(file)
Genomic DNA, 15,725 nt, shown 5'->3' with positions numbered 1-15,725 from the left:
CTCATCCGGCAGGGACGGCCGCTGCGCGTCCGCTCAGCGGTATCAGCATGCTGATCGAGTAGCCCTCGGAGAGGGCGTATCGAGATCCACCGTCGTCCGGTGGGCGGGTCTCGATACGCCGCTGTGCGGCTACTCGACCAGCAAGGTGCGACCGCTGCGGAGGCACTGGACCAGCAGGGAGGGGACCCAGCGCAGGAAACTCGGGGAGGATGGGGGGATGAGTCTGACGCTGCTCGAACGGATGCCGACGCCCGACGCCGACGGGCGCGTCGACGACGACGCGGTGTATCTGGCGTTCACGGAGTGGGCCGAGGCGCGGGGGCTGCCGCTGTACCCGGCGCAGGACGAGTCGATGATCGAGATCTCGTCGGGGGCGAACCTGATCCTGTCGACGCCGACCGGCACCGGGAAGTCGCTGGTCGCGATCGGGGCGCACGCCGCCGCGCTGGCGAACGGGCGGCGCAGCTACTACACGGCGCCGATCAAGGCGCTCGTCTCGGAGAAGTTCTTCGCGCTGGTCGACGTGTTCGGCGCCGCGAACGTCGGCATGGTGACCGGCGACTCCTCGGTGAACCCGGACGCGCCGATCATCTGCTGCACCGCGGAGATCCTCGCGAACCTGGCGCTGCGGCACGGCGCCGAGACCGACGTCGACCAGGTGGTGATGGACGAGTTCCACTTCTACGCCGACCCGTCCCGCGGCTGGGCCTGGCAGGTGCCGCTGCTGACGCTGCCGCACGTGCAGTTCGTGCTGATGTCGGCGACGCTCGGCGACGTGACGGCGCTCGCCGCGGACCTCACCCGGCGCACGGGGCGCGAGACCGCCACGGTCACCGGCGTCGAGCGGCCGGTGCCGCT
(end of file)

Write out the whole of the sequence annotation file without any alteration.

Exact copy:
Genomic DNA, 15,725 nt, shown 5'->3' with positions numbered 1-15,725 from the left:
CTCATCCGGCAGGGACGGCCGCTGCGCGTCCGCTCAGCGGTATCAGCATGCTGATCGAGTAGCCCTCGGAGAGGGCGTATCGAGATCCACCGTCGTCCGGTGGGCGGGTCTCGATACGCCGCTGTGCGGCTACTCGACCAGCAAGGTGCGACCGCTGCGGAGGCACTGGACCAGCAGGGAGGGGACCCAGCGCAGGAAACTCGGGGAGGATGGGGGGATGAGTCTGACGCTGCTCGAACGGATGCCGACGCCCGACGCCGACGGGCGCGTCGACGACGACGCGGTGTATCTGGCGTTCACGGAGTGGGCCGAGGCGCGGGGGCTGCCGCTGTACCCGGCGCAGGACGAGTCGATGATCGAGATCTCGTCGGGGGCGAACCTGATCCTGTCGACGCCGACCGGCACCGGGAAGTCGCTGGTCGCGATCGGGGCGCACGCCGCCGCGCTGGCGAACGGGCGGCGCAGCTACTACACGGCGCCGATCAAGGCGCTCGTCTCGGAGAAGTTCTTCGCGCTGGTCGACGTGTTCGGCGCCGCGAACGTCGGCATGGTGACCGGCGACTCCTCGGTGAACCCGGACGCGCCGATCATCTGCTGCACCGCGGAGATCCTCGCGAACCTGGCGCTGCGGCACGGCGCCGAGACCGACGTCGACCAGGTGGTGATGGACGAGTTCCACTTCTACGCCGACCCGTCCCGCGGCTGGGCCTGGCAGGTGCCGCTGCTGACGCTGCCGCACGTGCAGTTCGTGCTGATGTCGGCGACGCTCGGCGACGTGACGGCGCTCGCCGCGGACCTCACCCGGCGCACGGGGCGCGAGACCGCCACGGTCACCGGCGTCGAGCGGCCGGTGCCGCT